On January 10, 1917, a titan of the American West, William F. "Buffalo Bill" Cody, breathed his last. His life, a tapestry of daring adventures and indelible legacies, forever altered the very fabric of American history and the public's perception of the Aemrican West. Westerns don't merely depict the rugged terrains of the American frontier; they unfold in the grand, untamed world of Buffalo Bill's Wild West.
Cody's life journey was nothing short of a thrilling odyssey. From his early days as a messenger for the progenitors of the Pony Express to his exploits as a jayhawker, Union soldier, and later a hotel owner, buffalo hunter, and scout, Cody's life was the stuff of legends. His adventures fueled the imagination of Ned Buntline, leading to a series of sensational dime novels that catapulted Cody to fame. Buntline, recognizing Cody's star quality, convinced him and his best friend, cowboy John "Texas Jack" Omohundro, to join him in a theatrical extravaganza, "The Scouts of the Prairie," in the winter of 1872. This marked the birth of the Western genre, which would transcend the boards of the stage to dominate the silver screen, captivating audiences for more than a century.
Cody and Omohundro's initial play, though brushed off as melodrama by critics of the day, was the genesis of the Western drama. This trailblazing act led to a proliferation of plays, books, movies, and TV shows. After parting ways with Buntline, Cody and Omohundro expanded their theatrical troupe, bringing in the legendary James Butler "Wild Bill" Hickok. Despite Hickok's brief stint, their collaboration was a critical chapter in Western history.
The duo continued to intertwine their lives with art and adventure, touring in winters and hunting in summers. The turning tide of history, marked by General Custer's demise at Little Bighorn, called them back to their scouting roots, only to see them part ways after the dramatic season of 1876. Their bond endured until Texas Jack's untimely death in 1880. 28 years after his friend's death, Buffalo Bill delivered an impassioned eulogy to Texas Jack in Leadville, Colorado.
Cody's next act was a spectacle like no other - the Wild West and Congress of Rough Riders of the World. This show, a moving tableau of the American frontier, brought the West to every corner of America and beyond, reaching over 1,400 cities. Buffalo Bill's Wild West wasn't just entertainment; it was a cultural phenomenon that made him the first American international superstar.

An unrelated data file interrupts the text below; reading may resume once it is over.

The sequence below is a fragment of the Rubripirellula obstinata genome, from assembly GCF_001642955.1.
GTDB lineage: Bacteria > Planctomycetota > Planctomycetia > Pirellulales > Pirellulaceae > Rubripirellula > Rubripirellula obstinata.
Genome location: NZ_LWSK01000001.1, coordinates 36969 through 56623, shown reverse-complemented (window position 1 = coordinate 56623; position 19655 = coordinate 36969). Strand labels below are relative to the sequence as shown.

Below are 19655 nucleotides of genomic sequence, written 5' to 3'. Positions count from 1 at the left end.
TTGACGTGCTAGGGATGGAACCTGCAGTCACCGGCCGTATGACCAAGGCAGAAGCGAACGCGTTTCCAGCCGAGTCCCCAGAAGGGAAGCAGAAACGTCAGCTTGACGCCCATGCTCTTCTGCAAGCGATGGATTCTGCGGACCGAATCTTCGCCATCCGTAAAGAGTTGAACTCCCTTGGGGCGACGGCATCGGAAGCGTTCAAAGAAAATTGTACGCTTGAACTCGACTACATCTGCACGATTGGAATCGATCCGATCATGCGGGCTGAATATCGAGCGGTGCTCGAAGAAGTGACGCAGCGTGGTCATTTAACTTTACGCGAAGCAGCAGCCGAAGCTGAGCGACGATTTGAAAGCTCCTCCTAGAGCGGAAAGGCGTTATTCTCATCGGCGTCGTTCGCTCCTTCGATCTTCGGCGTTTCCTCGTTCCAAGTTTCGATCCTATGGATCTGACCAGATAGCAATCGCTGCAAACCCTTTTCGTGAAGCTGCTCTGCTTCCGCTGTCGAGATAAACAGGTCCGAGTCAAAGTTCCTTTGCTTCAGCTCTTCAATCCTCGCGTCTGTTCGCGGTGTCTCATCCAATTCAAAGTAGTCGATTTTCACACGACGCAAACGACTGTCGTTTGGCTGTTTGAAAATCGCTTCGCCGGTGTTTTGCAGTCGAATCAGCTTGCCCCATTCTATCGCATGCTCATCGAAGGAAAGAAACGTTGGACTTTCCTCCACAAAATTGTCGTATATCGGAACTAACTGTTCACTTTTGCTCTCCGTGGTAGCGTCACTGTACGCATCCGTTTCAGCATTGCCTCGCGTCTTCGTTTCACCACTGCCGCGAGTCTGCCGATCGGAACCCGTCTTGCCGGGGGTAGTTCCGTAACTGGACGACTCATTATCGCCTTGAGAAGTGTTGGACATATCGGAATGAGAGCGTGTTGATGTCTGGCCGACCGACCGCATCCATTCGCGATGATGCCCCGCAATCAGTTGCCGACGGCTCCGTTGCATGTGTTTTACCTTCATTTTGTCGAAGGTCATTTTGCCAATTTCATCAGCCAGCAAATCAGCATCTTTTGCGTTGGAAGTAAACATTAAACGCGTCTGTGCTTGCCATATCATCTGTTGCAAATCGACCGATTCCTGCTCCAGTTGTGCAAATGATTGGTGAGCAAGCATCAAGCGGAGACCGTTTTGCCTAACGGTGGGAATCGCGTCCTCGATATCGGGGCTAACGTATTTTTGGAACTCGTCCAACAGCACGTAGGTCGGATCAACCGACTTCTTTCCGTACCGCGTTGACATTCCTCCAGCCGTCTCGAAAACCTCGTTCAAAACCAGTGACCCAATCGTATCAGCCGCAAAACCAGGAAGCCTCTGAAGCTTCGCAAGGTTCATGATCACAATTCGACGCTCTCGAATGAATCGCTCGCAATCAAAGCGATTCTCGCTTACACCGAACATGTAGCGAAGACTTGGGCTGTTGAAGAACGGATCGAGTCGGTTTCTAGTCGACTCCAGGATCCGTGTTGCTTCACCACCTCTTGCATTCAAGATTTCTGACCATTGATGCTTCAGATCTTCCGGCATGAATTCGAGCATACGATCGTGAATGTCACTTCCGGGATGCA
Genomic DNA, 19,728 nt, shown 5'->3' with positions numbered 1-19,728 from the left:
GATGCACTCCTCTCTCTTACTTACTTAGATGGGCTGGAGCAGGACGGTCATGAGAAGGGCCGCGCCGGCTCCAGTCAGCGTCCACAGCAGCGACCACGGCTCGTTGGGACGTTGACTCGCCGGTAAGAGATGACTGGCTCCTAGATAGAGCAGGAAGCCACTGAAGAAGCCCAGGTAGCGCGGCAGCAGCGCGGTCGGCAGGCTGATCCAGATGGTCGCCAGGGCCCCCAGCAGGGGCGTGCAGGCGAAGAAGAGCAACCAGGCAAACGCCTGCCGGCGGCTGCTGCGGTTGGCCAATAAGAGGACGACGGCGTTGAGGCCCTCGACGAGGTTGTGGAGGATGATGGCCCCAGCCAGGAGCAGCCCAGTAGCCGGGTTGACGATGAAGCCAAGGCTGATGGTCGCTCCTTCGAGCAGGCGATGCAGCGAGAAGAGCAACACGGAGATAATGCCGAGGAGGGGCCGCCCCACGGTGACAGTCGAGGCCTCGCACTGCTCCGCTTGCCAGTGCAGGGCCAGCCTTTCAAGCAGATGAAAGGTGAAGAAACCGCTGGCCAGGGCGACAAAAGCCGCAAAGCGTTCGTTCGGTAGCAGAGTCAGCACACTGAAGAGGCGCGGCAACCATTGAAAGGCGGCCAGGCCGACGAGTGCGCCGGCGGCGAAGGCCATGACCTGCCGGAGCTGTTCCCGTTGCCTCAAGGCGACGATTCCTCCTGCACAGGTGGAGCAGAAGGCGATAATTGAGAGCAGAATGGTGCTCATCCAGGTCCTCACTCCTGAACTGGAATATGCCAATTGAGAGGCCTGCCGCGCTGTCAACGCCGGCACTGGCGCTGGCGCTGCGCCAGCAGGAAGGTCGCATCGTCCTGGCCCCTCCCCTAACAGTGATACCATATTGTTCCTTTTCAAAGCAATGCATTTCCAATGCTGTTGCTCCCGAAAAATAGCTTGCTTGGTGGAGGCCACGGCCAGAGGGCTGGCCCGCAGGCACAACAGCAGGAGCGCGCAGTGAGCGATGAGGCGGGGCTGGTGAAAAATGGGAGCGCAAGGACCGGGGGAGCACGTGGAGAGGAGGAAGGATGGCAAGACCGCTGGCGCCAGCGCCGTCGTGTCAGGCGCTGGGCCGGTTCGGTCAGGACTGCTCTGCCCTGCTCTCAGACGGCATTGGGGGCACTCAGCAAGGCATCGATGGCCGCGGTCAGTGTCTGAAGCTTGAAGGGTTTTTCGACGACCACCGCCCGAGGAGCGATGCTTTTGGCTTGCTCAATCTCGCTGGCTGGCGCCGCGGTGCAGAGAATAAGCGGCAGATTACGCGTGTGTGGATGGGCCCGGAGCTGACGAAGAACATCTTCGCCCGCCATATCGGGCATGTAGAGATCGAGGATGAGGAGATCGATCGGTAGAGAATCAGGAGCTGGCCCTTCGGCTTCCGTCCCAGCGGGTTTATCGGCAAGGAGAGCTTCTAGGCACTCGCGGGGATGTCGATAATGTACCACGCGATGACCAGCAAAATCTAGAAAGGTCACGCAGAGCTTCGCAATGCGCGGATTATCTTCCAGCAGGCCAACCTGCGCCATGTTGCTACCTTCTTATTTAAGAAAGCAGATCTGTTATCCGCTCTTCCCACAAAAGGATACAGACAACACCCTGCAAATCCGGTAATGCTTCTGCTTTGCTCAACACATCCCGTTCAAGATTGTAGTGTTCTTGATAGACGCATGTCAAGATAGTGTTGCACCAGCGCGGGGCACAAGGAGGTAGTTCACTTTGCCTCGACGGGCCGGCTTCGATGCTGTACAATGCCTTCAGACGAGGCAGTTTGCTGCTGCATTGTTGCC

In his final days, battling kidney failure, Cody's journey took him to Glenwood Springs and then back to Denver, hoping to reunite with his family. His poignant stop at Leadville, where he reminisced about Texas Jack, was a testament to the enduring bonds of friendship and adventure. Too frail to visit his friend's grave, Cody's final farewell was a deeply moving moment, marking the end of an era.
Just four days later, William F. Cody died, and the legend of Buffalo Bill became immortal.
Today, Buffalo Bill's legacy lives on, not just in the dusty trails of the American West, but in the iconic imagery of John Wayne and Clint Eastwood, the pages of Louis L’Amour and Johnny Boggs, and in timeless television shows like Bonanza and The Lone Ranger. Every Stetson wearing, pistol-wielding, horse-riding hero and villain of every western isn't just riding through the American West—they're riding hell for leather across Buffalo Bill’s Wild West, the version of the western frontier we see, breathe, and experience in these cultural landmarks.
To truly grasp the magnitude of Buffalo Bill's legacy, a pilgrimage to the Buffalo Bill Center of the West in Cody, Wyoming, and the Buffalo Bill Grave and Museum on Lookout Mountain, Colorado, is a must. There, one can fully appreciate the colossal impact of a man whose life was legend.
As we remember him, let us not forget this last photograph of William F. Cody, known to the world as Buffalo Bill, taken just a week before his death, a final glimpse of a man who was, in every sense, the embodiment of the American West.